If you attend a presentation given by someone from Rocket Matter, you’ll notice we’re not keen on traditional PowerPoint-style presentations. Rather, we subscribe to the “Presentation Zen” style of slide communication popularized by Garr Reynolds.
Instead of killing the audience with bullet points, we believe in strong visual composition and communication to tell the story. Granted, it makes presenting a whole lot trickier when you can’t read your slides, but your listeners will thank you.
Last night I ran into a graphic designer who informed me about a couple of genuine PowerPoint disasters where the medium muddles the message.
In one instance, Nasa blamed the loss of the space shuttle Columbia, in part, due to critical information buried in a horrendous PowerPoint presentation. As chronicled by Edward Tufte, The Columbia Accident Investigation Board itself wrote:
The presentation included the Crater analysis, which they reported as incomplete and uncertain. However, the Mission Evaluation Room manager perceived the Boeing analysis as rigorous and quantitative. The choice of headings, arrangement of information, and size of bullets on the key chart served to highlight what management already believed. The uncertainties and assumptions that signaled danger dropped out of the information chain…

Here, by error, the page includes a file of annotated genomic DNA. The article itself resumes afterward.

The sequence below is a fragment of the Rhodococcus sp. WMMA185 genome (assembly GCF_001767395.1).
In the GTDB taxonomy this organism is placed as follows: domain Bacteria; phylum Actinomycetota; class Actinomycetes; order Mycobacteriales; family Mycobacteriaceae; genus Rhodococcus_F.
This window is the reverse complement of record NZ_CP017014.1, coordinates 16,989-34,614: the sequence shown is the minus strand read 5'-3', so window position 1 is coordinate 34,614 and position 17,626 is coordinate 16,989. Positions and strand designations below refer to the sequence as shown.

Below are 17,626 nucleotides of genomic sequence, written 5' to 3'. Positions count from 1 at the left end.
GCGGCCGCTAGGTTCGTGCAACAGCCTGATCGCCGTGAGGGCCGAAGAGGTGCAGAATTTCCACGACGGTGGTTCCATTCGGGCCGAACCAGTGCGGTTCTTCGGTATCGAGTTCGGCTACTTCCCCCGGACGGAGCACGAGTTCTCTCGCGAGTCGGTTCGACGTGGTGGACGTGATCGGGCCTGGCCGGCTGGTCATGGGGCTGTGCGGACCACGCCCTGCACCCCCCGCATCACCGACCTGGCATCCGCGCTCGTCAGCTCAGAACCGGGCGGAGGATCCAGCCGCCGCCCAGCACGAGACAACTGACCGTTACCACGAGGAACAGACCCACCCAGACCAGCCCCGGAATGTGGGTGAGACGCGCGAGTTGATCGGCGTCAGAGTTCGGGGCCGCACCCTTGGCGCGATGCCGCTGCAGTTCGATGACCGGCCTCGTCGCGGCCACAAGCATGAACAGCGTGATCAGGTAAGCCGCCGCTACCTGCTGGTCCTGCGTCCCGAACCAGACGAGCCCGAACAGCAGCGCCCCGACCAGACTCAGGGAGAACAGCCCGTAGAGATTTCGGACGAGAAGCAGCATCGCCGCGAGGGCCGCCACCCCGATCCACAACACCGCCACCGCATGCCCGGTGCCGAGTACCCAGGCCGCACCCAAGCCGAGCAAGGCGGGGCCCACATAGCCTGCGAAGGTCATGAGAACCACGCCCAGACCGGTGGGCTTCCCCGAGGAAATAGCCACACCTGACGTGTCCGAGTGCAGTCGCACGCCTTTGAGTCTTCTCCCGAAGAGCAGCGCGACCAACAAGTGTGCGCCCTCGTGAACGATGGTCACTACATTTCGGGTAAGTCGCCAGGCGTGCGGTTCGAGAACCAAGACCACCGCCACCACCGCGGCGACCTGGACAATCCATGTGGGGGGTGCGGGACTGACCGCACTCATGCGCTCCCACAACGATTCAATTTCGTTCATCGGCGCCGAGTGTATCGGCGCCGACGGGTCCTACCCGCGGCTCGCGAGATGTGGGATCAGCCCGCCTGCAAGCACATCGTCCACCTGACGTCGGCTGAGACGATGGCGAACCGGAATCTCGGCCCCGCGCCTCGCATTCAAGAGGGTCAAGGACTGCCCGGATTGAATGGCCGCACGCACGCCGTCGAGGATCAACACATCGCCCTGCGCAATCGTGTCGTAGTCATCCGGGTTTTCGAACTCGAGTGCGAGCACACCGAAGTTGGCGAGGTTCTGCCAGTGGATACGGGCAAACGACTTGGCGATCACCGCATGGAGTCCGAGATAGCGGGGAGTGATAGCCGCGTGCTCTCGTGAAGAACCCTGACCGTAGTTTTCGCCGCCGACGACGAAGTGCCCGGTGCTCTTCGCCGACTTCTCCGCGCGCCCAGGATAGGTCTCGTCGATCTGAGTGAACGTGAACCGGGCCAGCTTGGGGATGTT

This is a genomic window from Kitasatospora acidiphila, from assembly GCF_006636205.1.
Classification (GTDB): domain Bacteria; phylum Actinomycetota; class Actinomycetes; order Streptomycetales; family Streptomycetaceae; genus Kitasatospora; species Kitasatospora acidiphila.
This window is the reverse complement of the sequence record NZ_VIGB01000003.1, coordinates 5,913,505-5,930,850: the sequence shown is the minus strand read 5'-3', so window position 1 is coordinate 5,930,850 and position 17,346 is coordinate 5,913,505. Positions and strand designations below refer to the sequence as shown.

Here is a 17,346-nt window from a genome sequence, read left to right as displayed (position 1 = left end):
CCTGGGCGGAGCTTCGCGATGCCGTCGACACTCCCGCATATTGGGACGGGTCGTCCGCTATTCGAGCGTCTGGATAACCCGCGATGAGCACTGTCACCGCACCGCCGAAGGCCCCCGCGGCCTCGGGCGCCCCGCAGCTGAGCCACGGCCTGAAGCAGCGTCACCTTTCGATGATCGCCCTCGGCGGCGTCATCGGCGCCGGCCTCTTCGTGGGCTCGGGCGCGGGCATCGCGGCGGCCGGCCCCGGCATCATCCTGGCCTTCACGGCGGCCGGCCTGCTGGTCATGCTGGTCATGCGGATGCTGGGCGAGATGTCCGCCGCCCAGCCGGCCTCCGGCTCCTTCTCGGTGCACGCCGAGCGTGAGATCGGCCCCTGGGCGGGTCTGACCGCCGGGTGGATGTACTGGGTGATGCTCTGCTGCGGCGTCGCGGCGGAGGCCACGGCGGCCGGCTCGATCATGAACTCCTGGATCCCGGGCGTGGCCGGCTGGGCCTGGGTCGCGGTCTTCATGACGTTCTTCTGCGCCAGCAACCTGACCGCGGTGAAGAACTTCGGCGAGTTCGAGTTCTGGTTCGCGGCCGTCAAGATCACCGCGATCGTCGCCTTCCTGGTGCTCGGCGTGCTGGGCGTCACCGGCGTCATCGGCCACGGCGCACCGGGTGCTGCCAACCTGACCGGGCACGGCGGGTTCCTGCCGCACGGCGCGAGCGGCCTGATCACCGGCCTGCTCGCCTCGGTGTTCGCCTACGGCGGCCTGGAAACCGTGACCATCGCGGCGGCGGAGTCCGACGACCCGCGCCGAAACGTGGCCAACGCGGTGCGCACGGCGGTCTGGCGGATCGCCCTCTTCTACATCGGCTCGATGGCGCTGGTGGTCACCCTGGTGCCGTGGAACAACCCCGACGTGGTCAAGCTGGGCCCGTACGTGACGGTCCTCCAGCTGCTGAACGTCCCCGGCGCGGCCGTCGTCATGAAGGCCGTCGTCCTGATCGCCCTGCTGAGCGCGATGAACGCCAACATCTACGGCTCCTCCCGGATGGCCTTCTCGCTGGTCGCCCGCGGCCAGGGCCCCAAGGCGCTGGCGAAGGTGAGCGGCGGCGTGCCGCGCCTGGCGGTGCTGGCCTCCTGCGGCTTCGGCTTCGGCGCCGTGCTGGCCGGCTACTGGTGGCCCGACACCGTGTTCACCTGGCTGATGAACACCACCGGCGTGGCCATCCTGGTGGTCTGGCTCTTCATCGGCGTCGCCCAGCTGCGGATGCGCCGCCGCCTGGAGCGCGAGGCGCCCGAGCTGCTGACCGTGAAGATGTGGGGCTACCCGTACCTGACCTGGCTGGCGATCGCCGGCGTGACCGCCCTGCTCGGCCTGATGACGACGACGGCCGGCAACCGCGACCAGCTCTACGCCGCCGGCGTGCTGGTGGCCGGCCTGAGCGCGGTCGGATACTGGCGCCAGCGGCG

In another instance, as The New York Times reports in We Have Met the Enemy and He Is PowerPoint, the U.S. military’s culture of PowerPoint for communicating information muddles the mission in Afghanistan:
Commanders say that behind all the PowerPoint jokes are serious concerns that the program stifles discussion, critical thinking and thoughtful decision-making.
Oy. Time to rethink how you’re putting slides together. As an example of the direction we’ve taken in some of our presentations, witness the below slides from one of our programs, Blogs, LinkedIn, and Twitter for Lawyers.